As some of you know, I’ve recently moved out further East in London and a new area means lots of new neighbourhood eateries to explore! Though I’d never really heard of it until I moved nearby, Wanstead has turned out to be somewhat of a hotspot for good food and independent cafes, which I love.
Luppolo describes itself as a “buzzing neighbourhood pizzeria with serious love of craft beer” and in true East-London-Hipster fashion they have a load of craft gins to boot. I can’t speak for the beer (or the gin for that matter), but I can tell you all about their food.
We were starving when we arrived so ordered some olives and a Italian cured meats board (£12) to have with our wine whilst we chose our food. Colourful and appetising, everything on the sharing board was fresh and tasty. The portion of meats was generous – plenty for four of us to nibble on, and, for me, you can’t beat fresh bread with olive oil and balsamic vinegar with a glass of decent wine to start a meal. The red wine we went for went down a bit too well and was reasonable too at around £20 a bottle.
Next up was the mains and most of us chose pizzas. As soon as I saw Nduja on one of the menu options, I was sold. I love Nduja and will pretty much order anything with it in, I love the salty, spicy, softness of it. The pizza (£10) arrived hot and filled the plate with its pillowy, doughy crusts and a thin tomatoey base, just how it should be (in my opinion, anyway). Though not immediately noticeable on first glance, there was lots of spicy Nduja lurking under the cheese, waiting to pounce and catch you off-guard. It was delicious and everyone else thought so too. We happily chatted the evening away, eating our pizza and drinking wine. The pizza wasn’t quite as fluffy as Pizza Pilgrims, who make probably the most authentic pizza I’ve had outside of Italy, but it’s definitely up there.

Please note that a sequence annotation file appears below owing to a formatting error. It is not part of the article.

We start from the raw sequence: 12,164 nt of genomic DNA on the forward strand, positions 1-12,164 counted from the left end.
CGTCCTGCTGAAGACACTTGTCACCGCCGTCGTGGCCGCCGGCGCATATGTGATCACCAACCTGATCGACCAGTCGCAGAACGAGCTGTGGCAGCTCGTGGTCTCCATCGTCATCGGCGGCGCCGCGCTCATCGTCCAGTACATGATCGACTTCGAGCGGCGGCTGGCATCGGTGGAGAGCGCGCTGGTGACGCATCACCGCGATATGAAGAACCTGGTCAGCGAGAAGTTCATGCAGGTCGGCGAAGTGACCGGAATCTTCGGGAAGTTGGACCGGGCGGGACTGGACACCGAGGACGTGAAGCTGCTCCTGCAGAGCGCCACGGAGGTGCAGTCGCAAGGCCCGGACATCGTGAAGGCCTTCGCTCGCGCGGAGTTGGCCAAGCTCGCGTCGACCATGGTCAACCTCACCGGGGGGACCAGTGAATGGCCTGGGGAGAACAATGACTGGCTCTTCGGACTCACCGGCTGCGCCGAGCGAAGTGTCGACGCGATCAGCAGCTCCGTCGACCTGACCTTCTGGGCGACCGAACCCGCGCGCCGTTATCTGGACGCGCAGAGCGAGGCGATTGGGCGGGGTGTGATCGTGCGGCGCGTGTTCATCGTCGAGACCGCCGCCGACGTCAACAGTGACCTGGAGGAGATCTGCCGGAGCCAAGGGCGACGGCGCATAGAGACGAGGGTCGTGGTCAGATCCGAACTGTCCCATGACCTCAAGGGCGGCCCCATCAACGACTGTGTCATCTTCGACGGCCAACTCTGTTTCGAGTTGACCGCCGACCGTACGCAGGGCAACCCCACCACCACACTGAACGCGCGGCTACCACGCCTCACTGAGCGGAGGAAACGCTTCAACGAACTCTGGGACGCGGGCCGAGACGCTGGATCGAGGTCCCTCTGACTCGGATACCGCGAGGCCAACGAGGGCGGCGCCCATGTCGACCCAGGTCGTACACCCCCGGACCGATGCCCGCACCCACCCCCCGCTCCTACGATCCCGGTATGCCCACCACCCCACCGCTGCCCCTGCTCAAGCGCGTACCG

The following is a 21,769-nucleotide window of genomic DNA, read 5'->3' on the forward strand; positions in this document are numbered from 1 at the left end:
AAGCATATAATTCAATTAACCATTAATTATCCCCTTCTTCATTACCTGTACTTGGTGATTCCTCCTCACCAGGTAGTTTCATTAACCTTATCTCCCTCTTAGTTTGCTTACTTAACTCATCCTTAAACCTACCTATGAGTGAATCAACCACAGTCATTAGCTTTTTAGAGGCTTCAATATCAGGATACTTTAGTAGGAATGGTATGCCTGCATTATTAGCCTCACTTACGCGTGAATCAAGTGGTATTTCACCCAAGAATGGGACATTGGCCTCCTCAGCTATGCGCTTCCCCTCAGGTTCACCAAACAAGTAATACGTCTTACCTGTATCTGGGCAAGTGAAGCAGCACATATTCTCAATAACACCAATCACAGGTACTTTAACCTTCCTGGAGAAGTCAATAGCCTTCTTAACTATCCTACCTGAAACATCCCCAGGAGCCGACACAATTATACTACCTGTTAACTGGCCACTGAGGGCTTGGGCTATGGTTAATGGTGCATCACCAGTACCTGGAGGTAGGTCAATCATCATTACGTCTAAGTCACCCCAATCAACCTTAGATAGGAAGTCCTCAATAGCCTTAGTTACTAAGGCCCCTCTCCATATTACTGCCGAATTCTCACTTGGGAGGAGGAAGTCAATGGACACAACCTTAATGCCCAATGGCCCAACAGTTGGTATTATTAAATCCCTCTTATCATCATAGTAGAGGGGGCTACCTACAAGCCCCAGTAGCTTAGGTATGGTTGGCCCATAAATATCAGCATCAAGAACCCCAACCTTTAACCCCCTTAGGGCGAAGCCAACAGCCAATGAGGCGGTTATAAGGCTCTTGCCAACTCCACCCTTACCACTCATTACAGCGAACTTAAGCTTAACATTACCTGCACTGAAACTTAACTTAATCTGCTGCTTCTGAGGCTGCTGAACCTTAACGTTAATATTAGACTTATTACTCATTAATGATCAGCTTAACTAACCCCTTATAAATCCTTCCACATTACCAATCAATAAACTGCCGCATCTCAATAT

Now, my greedy tummy has a big old soft spot for tiramisu, and I had already spied it on the menu so got my last few slices of pizza boxed up in order to save space for dessert. The tiramisu was delightful, it was a good size portion but they managed to make it inexplicably light and all of us agreed it was one of the best tiramisus we’d had. We rounded off dessert with limoncello and went on to order coffee.
By this time it was around 10pm and the restaurant had only a few tables left in eating, winding down to it shutting at 11pm. It was just gone 10pm when we ordered coffee and were told we couldn’t have any because they’d turned off the machine. Our table had spent a fair bit and it was still an hour away from closing so we thought it was pretty poor that they wouldn’t offer to turn it back on and make a round of coffees, or they could have checked before turning it off. As a table of people who have all worked in restaurants, we all understand that coffee machines are a pain to clean but to turn them off a full hour before closing without checking with your remaining tables who are all on desserts whether they’re likely to want coffee, was bad service and the way it was dealt with was fairly rude and unapologetic.
Overall, our table was split. As a non-coffee drinker anyway, I couldn’t fault the food and drinks I had, but the coffee drinkers on the table felt quite strongly that being told an outright no for coffee even after complaining was fairly inexcusable and it would cast doubts on them returning. Personally I really enjoyed my meal, liked the atmosphere, thought it was reasonably priced and will probably return but it definitely tainted the experience which was a shame.
Nearest tube: Wanstead